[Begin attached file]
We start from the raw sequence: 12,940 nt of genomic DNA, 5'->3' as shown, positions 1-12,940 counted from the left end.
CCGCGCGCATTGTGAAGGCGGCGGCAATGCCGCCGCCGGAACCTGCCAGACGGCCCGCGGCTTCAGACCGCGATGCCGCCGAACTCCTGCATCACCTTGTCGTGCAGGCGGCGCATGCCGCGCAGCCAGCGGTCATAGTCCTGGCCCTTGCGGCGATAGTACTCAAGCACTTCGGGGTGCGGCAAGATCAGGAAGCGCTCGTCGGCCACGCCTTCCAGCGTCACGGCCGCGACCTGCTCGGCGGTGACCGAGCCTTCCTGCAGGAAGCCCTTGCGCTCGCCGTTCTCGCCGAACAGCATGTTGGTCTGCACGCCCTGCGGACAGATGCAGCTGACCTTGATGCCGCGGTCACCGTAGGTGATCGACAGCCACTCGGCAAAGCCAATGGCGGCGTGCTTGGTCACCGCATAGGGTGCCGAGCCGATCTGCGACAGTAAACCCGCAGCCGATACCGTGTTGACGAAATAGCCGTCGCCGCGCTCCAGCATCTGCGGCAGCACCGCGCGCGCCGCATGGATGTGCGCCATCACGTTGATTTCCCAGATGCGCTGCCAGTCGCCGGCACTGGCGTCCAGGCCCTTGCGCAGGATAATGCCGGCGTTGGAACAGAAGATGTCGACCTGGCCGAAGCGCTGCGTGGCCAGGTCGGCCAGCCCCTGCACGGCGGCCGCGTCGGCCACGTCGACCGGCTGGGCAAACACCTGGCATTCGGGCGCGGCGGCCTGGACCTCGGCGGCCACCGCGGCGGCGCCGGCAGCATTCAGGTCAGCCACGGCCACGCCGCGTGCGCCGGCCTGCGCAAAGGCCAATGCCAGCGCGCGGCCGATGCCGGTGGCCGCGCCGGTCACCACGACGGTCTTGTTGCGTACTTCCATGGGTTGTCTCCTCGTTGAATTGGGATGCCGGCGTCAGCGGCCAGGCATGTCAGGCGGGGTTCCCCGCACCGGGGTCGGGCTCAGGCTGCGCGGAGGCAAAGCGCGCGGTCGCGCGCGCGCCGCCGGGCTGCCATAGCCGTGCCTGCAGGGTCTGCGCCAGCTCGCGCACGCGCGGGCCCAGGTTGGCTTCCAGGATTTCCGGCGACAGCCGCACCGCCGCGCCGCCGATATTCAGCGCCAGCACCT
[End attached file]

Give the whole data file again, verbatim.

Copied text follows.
We start from the raw sequence: 12,940 nt of genomic DNA, 5'->3' as shown, positions 1-12,940 counted from the left end.
CCGCGCGCATTGTGAAGGCGGCGGCAATGCCGCCGCCGGAACCTGCCAGACGGCCCGCGGCTTCAGACCGCGATGCCGCCGAACTCCTGCATCACCTTGTCGTGCAGGCGGCGCATGCCGCGCAGCCAGCGGTCATAGTCCTGGCCCTTGCGGCGATAGTACTCAAGCACTTCGGGGTGCGGCAAGATCAGGAAGCGCTCGTCGGCCACGCCTTCCAGCGTCACGGCCGCGACCTGCTCGGCGGTGACCGAGCCTTCCTGCAGGAAGCCCTTGCGCTCGCCGTTCTCGCCGAACAGCATGTTGGTCTGCACGCCCTGCGGACAGATGCAGCTGACCTTGATGCCGCGGTCACCGTAGGTGATCGACAGCCACTCGGCAAAGCCAATGGCGGCGTGCTTGGTCACCGCATAGGGTGCCGAGCCGATCTGCGACAGTAAACCCGCAGCCGATACCGTGTTGACGAAATAGCCGTCGCCGCGCTCCAGCATCTGCGGCAGCACCGCGCGCGCCGCATGGATGTGCGCCATCACGTTGATTTCCCAGATGCGCTGCCAGTCGCCGGCACTGGCGTCCAGGCCCTTGCGCAGGATAATGCCGGCGTTGGAACAGAAGATGTCGACCTGGCCGAAGCGCTGCGTGGCCAGGTCGGCCAGCCCCTGCACGGCGGCCGCGTCGGCCACGTCGACCGGCTGGGCAAACACCTGGCATTCGGGCGCGGCGGCCTGGACCTCGGCGGCCACCGCGGCGGCGCCGGCAGCATTCAGGTCAGCCACGGCCACGCCGCGTGCGCCGGCCTGCGCAAAGGCCAATGCCAGCGCGCGGCCGATGCCGGTGGCCGCGCCGGTCACCACGACGGTCTTGTTGCGTACTTCCATGGGTTGTCTCCTCGTTGAATTGGGATGCCGGCGTCAGCGGCCAGGCATGTCAGGCGGGGTTCCCCGCACCGGGGTCGGGCTCAGGCTGCGCGGAGGCAAAGCGCGCGGTCGCGCGCGCGCCGCCGGGCTGCCATAGCCGTGCCTGCAGGGTCTGCGCCAGCTCGCGCACGCGCGGGCCCAGGTTGGCTTCCAGGATTTCCGGCGACAGCCGCACCGCCGCGCCGCCGATATTCAGCGCCAGCACCT